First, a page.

Natural gas is a valuable part of the energy market, as it provides customers with a clean-burning fuel that leaves no harmful residue. Despite its importance to consumers, natural gas can be potentially dangerous if the proper precautions are not taken. These precautions do not just apply to residential customers; due to its commonality, commercial and industrial occupancies also rely on natural gas. Luckily, there are several things customers of all types can be aware of to help mitigate the risk involved.
One of the primary dangers when dealing with natural gas is carbon monoxide. An odorless, colorless gas, carbon monoxide is not a natural by-product of natural gas burning, as it typically burns clean and leaves no harmful residue. However, when there is a problem with the source of the burning itself, it is entirely possible for the burning process to produce harmful by-products, among them carbon monoxide. One of the most common sources of a carbon monoxide leak in a building is a malfunctioning furnace. If the furnace is not burning the gas cleanly, the result can be a dangerous buildup of carbon monoxide in the building. In a confined space, carbon monoxide can easily displace the natural oxygen and concentrate to lethal levels. Even at lower concentrations, carbon monoxide can still cause sickness in humans.
Clearly, carbon monoxide is a potential issue that must be taken very seriously. However, despite the threat that it can pose, it is very easy for building owners to take precautionary measures to protect themselves and others. The most basic and significant element is for the building to have functional carbon monoxide detectors. When carbon monoxide builds up to dangerous levels, an alarm is activated, similar to a fire alarm. As it is invisible and has no smell, carbon monoxide cannot be detected without a detector, making their use imperative. When the alarm sounds, the building should be evacuated immediately, and the fire department contacted. Under no circumstances should civilians attempt to investigate the issue for themselves. However, building occupants can play their part as well by ensuring that the alarms themselves are maintained. Regular battery replacements and tests can ensure that the system is working properly, and will be ready when it is needed in an emergency situation.
The second major risk one deals with when working with natural gas is an explosion hazard. As a combustible gas, natural gas can be explosive when mixed with air in a suitable concentration. Luckily, the range of this concentration is relatively narrow, meaning that a particular concentration of gas must be achieved for an explosion to be possible. However, the possibility alone necessitates precautions are taken to ensure safety for all. Similar to the issue with carbon monoxide, the biggest risk of an explosion hazard with a gas leak inside a confined space, like a building. The most common cause of such a leak would be a ruptured gas line, which could not be repaired by maintenance immediately available to most business owners. As a result, efforts should be focused on evacuation, rather than attempting to mitigate the source of the leak.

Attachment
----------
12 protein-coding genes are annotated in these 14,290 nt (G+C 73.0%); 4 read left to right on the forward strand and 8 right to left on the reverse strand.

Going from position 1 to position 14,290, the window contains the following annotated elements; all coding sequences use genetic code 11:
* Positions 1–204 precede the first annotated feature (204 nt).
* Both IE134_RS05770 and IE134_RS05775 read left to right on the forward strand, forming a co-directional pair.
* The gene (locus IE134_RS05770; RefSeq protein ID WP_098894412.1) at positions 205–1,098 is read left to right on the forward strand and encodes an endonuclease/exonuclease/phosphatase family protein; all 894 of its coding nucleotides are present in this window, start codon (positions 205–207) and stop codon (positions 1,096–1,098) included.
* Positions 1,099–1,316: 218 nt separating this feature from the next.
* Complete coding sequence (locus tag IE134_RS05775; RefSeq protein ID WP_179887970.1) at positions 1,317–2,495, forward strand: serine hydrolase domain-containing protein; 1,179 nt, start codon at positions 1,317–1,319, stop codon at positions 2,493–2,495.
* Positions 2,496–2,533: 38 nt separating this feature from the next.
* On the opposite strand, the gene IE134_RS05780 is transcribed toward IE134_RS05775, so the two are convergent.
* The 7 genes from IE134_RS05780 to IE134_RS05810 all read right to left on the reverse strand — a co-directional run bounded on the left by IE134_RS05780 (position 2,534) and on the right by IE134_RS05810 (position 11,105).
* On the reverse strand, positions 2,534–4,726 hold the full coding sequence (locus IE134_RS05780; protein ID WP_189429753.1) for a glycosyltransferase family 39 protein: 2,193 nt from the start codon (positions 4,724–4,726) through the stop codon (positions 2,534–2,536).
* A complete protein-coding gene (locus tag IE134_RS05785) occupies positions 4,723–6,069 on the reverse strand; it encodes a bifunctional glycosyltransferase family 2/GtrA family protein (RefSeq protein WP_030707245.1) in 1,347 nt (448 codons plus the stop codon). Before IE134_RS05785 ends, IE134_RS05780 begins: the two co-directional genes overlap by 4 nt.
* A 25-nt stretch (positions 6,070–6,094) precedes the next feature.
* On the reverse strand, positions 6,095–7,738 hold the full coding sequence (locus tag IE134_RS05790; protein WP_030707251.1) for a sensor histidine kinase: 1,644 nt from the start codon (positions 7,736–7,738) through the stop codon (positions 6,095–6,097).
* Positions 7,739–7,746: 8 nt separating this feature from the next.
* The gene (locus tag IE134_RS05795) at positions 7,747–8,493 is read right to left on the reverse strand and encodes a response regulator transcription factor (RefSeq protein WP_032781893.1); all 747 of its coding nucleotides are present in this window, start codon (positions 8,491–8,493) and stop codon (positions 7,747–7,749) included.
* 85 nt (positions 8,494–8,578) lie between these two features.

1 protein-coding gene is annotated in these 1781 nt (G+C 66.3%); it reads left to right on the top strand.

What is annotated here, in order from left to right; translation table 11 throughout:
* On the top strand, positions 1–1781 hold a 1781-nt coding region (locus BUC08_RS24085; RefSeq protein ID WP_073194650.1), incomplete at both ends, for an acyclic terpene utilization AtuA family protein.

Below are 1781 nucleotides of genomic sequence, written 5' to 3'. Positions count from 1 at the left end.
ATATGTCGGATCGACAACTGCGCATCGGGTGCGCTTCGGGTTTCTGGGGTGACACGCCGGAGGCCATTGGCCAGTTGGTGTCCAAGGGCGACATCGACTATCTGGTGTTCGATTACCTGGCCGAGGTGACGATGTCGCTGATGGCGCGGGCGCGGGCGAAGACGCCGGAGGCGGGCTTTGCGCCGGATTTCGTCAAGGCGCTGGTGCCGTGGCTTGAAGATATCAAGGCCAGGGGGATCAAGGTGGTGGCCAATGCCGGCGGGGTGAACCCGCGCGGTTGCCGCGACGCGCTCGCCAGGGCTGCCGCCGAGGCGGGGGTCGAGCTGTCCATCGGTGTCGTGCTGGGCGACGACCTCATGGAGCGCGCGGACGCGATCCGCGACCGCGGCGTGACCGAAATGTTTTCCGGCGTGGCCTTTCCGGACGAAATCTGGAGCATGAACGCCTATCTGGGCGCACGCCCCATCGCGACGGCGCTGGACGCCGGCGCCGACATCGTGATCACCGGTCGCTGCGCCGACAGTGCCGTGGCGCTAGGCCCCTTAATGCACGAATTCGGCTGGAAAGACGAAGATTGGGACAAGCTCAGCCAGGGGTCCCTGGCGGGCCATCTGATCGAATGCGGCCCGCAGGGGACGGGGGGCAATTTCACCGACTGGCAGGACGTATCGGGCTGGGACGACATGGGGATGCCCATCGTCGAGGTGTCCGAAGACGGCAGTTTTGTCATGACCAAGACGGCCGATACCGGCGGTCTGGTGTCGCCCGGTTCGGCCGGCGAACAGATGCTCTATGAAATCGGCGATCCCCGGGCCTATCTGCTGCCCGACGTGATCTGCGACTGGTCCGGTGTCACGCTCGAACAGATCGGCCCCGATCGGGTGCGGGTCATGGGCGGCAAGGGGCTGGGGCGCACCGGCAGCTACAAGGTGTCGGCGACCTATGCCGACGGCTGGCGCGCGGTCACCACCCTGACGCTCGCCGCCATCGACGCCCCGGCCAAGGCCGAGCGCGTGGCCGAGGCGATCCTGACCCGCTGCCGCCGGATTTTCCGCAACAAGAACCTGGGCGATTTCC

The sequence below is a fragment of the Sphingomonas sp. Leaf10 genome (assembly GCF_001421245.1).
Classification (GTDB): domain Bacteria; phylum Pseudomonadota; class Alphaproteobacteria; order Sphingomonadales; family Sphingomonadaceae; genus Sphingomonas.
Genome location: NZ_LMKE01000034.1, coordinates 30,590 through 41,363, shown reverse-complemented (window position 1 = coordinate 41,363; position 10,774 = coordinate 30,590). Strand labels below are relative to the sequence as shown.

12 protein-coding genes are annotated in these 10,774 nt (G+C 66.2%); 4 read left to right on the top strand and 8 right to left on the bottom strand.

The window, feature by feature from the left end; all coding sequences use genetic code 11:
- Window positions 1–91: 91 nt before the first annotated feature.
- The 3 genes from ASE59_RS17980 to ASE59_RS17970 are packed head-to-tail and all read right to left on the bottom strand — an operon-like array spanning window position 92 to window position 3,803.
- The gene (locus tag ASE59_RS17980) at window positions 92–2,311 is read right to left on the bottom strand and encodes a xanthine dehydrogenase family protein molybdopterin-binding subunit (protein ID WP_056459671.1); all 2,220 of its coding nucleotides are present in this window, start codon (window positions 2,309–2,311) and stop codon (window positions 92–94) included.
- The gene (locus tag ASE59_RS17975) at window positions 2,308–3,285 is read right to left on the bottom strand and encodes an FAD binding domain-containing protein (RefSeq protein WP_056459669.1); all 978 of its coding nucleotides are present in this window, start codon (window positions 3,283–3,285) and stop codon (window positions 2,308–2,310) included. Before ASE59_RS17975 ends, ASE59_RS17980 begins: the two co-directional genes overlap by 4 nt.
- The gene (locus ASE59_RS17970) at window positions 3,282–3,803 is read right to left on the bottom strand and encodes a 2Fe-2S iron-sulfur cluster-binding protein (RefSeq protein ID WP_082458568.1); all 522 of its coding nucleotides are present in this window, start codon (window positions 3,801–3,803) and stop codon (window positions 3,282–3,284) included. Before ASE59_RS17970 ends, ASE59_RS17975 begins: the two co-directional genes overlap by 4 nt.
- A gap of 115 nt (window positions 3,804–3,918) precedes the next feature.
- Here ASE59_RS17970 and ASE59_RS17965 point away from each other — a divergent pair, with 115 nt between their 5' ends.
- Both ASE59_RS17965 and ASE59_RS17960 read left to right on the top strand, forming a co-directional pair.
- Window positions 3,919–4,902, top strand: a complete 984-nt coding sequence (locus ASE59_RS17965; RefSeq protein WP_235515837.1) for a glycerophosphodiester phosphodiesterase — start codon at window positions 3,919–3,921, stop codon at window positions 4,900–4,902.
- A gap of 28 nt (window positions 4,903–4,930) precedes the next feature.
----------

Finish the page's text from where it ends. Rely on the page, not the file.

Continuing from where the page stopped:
Fortunately, natural gas itself is much easier to detect than carbon monoxide. While it is naturally odorless, sulfur is added to natural gas to give it a strong smell, similar to rotting eggs. When this smell is detected, the building should be evacuated immediately, and both the fire department and utility company notified. It is important for all building occupants to be familiar with evacuation procedures.
In all, while natural gas is safe, efficient, and reliable, there are several risks that come along with working with a combustible gas. There are a few important safety procedures that everyone can follow to minimize the risk of these potential dangers, and contribute to a safer workplace for everyone.
The writer, Thomas Quinn, is highly experienced in handling natural gas owing to his experiences as a volunteer firefighter. For companies who need to account for natural gas or other safety hazards, he highly recommends turning to software and consulting provided at www.ecompliance.com. You can learn more about Thomas on Google+.